Ted Cruz’s Sunday sermon

There is a provision in the tax code, inserted into the law without debate in 1954 by then senator Lyndon Johnson, that requires nonprofit institutions, if they want to preserve their tax-exempt status, to not engage in political campaigns or try to influence legislation. (I went into this in some detail back in 2012.) Some churches have chafed under this restriction and beginning in 2008 decided to challenge it and for the past few years they have engaged in what they call Pulpit Freedom Sunday, usually timed a month before the November elections, giving explicitly political sermons, telling people how to vote, and even following it up by sending tapes of their sermons to the IRS, daring them to revoke their tax-exempt status. So far, the IRS has declined to do so.
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The new language of racism and bigotry

As candidates strive to make headlines and gain attention, the Republican assault on undocumented immigrants is reaching ever-new lows with Chris Christie suggesting that if elected he would get the head of the package delivery service FedEx to figure out how to track the movements of all immigrants, both undocumented and documented, all the time, spurring mockery as to whether people would be barcoded and scanned as they went from place to place.
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Kentucky county clerk legal follies update

So here’s an update on the seemingly never-ending saga in Kentucky where three of the 120 county clerks are refusing to issue licenses for people to get married because they oppose same-sex marriage. One of them, Kim Davis of Rowan County, was sued by four couples (opposite sex and same sex) who had been denied licenses and lost her case on August 12 in the federal District Court. But on August 19, the judge David Bunning temporarily stayed his order, saying “IT IS ORDERED that the Court’s temporary stay of its August 17, 2015 Order shall expire on August 31, 2015, absent an Order to the contrary by the Sixth Circuit Court of Appeals.” [Boldface in original but my italics-MS]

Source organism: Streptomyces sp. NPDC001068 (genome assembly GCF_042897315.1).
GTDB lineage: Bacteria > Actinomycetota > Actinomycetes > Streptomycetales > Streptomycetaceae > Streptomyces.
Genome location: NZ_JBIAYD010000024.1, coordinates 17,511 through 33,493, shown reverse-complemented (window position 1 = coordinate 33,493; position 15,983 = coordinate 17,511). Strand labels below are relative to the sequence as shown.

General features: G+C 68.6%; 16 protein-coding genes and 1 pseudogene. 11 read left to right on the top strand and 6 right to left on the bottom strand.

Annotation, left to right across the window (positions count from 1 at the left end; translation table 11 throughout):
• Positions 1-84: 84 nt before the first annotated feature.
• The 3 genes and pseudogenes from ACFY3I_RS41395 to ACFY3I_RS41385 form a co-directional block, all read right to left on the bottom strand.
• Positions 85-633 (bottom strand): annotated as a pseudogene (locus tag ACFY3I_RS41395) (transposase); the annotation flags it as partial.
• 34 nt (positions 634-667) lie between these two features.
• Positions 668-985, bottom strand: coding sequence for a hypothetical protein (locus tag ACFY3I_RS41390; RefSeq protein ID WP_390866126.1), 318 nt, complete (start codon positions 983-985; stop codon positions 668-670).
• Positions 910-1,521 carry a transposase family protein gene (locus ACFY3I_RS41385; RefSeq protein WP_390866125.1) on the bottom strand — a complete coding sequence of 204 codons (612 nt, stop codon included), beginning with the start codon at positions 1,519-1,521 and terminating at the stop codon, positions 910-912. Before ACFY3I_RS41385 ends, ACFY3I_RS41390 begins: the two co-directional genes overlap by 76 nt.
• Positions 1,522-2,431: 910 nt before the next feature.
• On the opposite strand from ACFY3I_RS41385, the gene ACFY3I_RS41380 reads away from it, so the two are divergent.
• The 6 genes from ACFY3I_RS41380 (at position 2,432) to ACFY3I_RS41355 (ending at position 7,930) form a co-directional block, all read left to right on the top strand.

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The Ben Carson puzzle

The thing that really puzzles me about the Republican primary race is not that Donald Trump is leading but that Ben Carson is in second place. He has no discernible charisma. He has not proposed any significant policies. What exactly is his appeal, other than the fact that he paints an alarming portrait of the imminent collapse of the US and makes the most hyperbolic statements in support of his premise?
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The revolt of the (few) Kentucky county clerks

Christian hero Kim Davis, the Kentucky country clerk who, despite losing her case in court, continues to refuse to issue all marriage licenses so that she does not have to issue them to same-sex couples (because Jesus would not approve) is taking her fight to the streets. A rally was held in front of the state capitol that supposedly drew thousands of people to hear her speak for about a minute. It sounded more like a revival meeting than a political rally designed to kick off a mass revolution.
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Trump and the Bible

One of Donald Trump’s strengths in the eyes of his supporters is that they think that he is genuine and is willing to say what he believes even if it offends the elites. In fact, he has tapped into the fact that his willingness to be ‘politically incorrect’ is a large part of his attraction. But when it comes to religion, he seems to want to be ‘politically correct’ in paying lip-service to the Bible.
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Jorge Ramos’s side of the story

Jorge Ramos is the well-known news anchor on the Spanish language channels Univision and Fusion who was thrown out of a press conference with Donald Trump for asking questions about his immigration plans. Some commentators have criticized Ramos for not waiting his turn to be asked and said that he was being rude by ‘jumping the queue’, so to speak. Others have gone even further and cheered Trump’s action, seeing it as demonstrating Trump’s toughness and symbolic of how Trump would throw people out of the country.
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